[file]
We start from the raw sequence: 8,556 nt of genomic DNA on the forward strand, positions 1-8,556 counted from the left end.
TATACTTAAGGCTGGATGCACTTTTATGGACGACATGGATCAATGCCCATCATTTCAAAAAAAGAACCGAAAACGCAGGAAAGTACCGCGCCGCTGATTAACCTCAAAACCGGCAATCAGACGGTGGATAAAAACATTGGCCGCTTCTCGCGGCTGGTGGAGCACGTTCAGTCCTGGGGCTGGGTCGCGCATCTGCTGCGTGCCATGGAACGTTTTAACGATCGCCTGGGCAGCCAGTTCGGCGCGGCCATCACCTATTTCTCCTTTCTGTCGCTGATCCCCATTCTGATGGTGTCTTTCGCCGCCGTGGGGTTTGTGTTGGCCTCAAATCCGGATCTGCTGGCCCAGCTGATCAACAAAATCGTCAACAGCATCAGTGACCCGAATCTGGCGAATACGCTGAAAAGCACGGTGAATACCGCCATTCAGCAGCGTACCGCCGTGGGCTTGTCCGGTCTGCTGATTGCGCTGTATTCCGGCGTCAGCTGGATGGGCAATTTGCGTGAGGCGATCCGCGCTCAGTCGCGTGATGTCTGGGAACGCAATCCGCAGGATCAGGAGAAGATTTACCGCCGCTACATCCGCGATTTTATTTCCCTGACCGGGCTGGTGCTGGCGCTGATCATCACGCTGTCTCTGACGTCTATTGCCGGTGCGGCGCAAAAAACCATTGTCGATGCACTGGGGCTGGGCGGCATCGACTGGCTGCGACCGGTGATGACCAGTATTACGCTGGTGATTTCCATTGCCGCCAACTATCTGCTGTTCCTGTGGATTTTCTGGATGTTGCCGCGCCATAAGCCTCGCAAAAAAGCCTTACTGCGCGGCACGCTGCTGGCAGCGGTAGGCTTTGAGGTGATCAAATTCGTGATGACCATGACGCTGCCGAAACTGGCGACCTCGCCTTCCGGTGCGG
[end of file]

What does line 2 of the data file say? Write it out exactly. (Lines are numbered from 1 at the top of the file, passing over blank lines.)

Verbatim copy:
TATACTTAAGGCTGGATGCACTTTTATGGACGACATGGATCAATGCCCATCATTTCAAAAAAAGAACCGAAAACGCAGGAAAGTACCGCGCCGCTGATTAACCTCAAAACCGGCAATCAGACGGTGGATAAAAACATTGGCCGCTTCTCGCGGCTGGTGGAGCACGTTCAGTCCTGGGGCTGGGTCGCGCATCTGCTGCGTGCCATGGAACGTTTTAACGATCGCCTGGGCAGCCAGTTCGGCGCGGCCATCACCTATTTCTCCTTTCTGTCGCTGATCCCCATTCTGATGGTGTCTTTCGCCGCCGTGGGGTTTGTGTTGGCCTCAAATCCGGATCTGCTGGCCCAGCTGATCAACAAAATCGTCAACAGCATCAGTGACCCGAATCTGGCGAATACGCTGAAAAGCACGGTGAATACCGCCATTCAGCAGCGTACCGCCGTGGGCTTGTCCGGTCTGCTGATTGCGCTGTATTCCGGCGTCAGCTGGATGGGCAATTTGCGTGAGGCGATCCGCGCTCAGTCGCGTGATGTCTGGGAACGCAATCCGCAGGATCAGGAGAAGATTTACCGCCGCTACATCCGCGATTTTATTTCCCTGACCGGGCTGGTGCTGGCGCTGATCATCACGCTGTCTCTGACGTCTATTGCCGGTGCGGCGCAAAAAACCATTGTCGATGCACTGGGGCTGGGCGGCATCGACTGGCTGCGACCGGTGATGACCAGTATTACGCTGGTGATTTCCATTGCCGCCAACTATCTGCTGTTCCTGTGGATTTTCTGGATGTTGCCGCGCCATAAGCCTCGCAAAAAAGCCTTACTGCGCGGCACGCTGCTGGCAGCGGTAGGCTTTGAGGTGATCAAATTCGTGATGACCATGACGCTGCCGAAACTGGCGACCTCGCCTTCCGGTGCGG